EU hopeful for firm economic growth despite virus challenges

Associated Press Reporter

Senior European Commission officials have expressed cautious optimism that European economies will rebound later this year and in 2022.

The forecast comes despite deep uncertainty over a surge in coronavirus cases and the impact of new variants of the disease.

In its winter interim economic forecasts, the European Union’s executive body predicts that growth in the 19 nations using the euro will reach 3.8% this year and next, after a 6.3% drop in 2020.

Growth in the full 27-nation EU is predicted to hit 3.7% in 2021 and 3.9% next year.

Commissioners Mairead McGuinness, left, and Paolo Gentiloni speak during an online news conference
Commissioners Mairead McGuinness, left, and Paolo Gentiloni speak during an online news conference (Kenzo Tribouillard/Pool Photo via AP)

The forecast hinges on the assumption that coronavirus restrictions will remain tight for most of the first half of this year but ease in late spring, when most vulnerable people around Europe, including the elderly and those with other illnesses, are expected to have been vaccinated.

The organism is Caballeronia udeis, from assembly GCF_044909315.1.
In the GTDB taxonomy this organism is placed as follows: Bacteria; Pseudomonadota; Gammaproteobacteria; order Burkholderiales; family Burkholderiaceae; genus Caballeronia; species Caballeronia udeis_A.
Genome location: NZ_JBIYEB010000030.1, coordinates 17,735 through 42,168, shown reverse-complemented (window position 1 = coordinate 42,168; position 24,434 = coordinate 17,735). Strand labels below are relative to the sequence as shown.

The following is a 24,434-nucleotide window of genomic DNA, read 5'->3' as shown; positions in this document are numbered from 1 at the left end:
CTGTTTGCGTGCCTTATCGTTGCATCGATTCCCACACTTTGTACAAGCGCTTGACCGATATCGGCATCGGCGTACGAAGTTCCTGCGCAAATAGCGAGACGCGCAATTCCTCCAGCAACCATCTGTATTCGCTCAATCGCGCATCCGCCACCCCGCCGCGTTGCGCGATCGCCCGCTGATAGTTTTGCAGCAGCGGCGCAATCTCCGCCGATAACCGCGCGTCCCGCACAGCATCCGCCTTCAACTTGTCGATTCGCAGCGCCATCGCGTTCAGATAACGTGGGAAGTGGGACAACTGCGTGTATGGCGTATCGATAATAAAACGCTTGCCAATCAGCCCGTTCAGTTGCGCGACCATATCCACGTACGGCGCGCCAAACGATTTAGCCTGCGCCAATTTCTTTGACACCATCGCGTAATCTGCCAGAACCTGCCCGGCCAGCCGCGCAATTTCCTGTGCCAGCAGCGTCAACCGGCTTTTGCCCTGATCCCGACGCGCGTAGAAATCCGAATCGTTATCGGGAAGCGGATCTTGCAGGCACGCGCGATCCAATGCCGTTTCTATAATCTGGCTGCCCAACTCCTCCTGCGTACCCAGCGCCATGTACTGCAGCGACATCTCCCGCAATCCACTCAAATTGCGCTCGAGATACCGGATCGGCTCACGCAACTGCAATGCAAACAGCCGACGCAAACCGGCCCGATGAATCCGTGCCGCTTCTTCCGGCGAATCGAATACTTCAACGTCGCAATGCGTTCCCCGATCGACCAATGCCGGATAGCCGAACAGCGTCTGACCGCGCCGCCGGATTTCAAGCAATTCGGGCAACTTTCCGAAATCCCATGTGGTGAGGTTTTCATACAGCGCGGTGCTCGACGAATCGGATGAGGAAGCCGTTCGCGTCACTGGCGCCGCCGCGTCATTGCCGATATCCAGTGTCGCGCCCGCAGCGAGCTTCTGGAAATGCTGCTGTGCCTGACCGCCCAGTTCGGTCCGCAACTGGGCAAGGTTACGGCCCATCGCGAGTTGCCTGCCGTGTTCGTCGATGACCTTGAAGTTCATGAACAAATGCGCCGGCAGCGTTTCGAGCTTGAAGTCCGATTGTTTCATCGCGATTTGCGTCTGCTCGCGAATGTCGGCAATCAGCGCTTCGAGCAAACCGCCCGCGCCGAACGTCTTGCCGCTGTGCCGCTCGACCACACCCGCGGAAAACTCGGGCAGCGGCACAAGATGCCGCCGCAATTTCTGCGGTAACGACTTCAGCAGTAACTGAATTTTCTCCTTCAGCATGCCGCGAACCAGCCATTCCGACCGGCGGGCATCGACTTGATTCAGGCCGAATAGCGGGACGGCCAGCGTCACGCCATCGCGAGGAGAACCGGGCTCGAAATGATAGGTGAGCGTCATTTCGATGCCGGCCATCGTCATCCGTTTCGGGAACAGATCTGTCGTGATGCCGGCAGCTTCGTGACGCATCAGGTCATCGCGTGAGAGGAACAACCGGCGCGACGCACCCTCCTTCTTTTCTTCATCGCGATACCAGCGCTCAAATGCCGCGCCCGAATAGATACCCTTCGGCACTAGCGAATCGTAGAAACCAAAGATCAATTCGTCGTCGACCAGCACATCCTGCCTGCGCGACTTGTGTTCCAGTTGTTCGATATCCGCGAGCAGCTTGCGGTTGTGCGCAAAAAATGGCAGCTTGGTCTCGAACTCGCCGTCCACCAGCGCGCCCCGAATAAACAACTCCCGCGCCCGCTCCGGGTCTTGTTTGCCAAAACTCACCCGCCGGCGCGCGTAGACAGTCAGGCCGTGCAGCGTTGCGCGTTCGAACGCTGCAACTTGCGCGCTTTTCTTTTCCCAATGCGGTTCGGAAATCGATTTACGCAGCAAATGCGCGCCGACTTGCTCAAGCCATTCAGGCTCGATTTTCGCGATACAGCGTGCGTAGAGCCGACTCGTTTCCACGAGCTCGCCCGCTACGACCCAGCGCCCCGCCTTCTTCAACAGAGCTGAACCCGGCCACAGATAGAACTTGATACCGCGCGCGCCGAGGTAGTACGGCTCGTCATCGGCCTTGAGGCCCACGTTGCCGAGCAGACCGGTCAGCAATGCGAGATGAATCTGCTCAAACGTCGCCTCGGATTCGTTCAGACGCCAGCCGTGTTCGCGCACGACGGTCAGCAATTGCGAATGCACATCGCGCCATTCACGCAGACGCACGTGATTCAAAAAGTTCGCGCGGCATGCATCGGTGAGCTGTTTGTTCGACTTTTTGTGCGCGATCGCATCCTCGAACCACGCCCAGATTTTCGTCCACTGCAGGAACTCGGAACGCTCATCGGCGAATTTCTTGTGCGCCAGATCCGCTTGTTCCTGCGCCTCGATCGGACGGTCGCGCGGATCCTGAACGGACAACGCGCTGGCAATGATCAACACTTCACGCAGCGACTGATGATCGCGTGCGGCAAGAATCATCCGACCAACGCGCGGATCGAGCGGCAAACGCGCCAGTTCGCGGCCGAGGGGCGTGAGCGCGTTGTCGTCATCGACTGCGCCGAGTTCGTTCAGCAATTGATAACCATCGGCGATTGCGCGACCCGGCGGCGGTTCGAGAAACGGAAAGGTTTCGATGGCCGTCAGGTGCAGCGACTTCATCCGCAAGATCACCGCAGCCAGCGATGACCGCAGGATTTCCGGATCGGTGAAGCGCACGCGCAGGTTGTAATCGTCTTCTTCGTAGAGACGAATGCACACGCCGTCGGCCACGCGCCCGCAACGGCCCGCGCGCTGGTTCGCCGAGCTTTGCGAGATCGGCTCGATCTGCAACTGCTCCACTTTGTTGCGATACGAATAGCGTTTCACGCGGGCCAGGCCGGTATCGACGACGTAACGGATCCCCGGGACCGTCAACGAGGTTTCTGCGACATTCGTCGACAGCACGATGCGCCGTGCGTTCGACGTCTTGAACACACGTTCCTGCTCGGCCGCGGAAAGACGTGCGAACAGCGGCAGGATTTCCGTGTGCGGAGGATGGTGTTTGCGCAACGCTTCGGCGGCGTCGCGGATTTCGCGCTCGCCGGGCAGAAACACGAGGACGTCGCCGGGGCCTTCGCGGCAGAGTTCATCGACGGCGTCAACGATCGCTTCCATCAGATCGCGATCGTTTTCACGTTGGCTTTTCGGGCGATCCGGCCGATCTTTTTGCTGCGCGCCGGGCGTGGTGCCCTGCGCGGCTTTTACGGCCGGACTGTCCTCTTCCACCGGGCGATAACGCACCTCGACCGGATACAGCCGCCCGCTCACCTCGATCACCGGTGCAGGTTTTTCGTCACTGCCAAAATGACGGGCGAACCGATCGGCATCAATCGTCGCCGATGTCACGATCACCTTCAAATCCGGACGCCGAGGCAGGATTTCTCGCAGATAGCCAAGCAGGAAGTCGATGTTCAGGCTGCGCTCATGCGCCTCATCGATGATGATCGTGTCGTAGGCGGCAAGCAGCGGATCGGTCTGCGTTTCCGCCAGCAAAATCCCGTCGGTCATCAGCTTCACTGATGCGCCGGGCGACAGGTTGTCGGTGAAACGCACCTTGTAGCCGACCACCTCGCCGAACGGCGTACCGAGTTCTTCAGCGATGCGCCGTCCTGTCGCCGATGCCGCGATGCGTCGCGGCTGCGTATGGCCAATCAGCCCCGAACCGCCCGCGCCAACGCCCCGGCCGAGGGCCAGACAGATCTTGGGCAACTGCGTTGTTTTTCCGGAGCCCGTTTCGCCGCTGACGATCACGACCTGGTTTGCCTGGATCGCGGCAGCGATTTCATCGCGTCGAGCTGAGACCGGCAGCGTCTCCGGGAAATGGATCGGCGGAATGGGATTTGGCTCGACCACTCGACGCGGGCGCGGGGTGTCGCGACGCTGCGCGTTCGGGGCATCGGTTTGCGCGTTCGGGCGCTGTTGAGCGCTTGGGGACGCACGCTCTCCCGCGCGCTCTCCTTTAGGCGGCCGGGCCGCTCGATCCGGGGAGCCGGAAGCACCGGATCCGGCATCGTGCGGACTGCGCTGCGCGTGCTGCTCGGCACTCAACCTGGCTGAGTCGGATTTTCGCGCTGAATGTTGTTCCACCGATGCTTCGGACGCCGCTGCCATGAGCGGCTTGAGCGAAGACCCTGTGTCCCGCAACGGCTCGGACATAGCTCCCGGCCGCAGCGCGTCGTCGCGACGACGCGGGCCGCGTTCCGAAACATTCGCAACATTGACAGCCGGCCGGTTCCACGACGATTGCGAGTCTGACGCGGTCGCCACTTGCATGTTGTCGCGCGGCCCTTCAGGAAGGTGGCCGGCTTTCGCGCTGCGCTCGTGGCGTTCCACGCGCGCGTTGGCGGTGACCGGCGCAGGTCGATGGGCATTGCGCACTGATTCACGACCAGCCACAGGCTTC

Economy commissioner Paolo Gentiloni conceded that the virus was posing major economic and social challenges, but he said “there is, at last, light at the end of the tunnel”.

Commission vice-president Valdis Dombrovskis said the prediction “provides real hope at a time of great uncertainty for us all. The solid expected pick-up of growth in the second half of this year shows very clearly that we are turning the corner in overcoming this crisis”.

But Mr Dombrovskis warned that “a strong European response will be crucial to tackle issues such as job losses, a weakened corporate sector and rising inequalities. We will still have a great deal to do to contain the wider socio-economic fallout”.

Despite the new forecasts, the eurozone countries are predicted to lag behind China and the US in bouncing back from the worst of the
pandemic.

A winter wave of coronavirus infections around Europe has meant new restrictions on travel and business activity, although companies in some sectors such as manufacturing have been better able to adjust compared to services businesses like hotels and restaurants.

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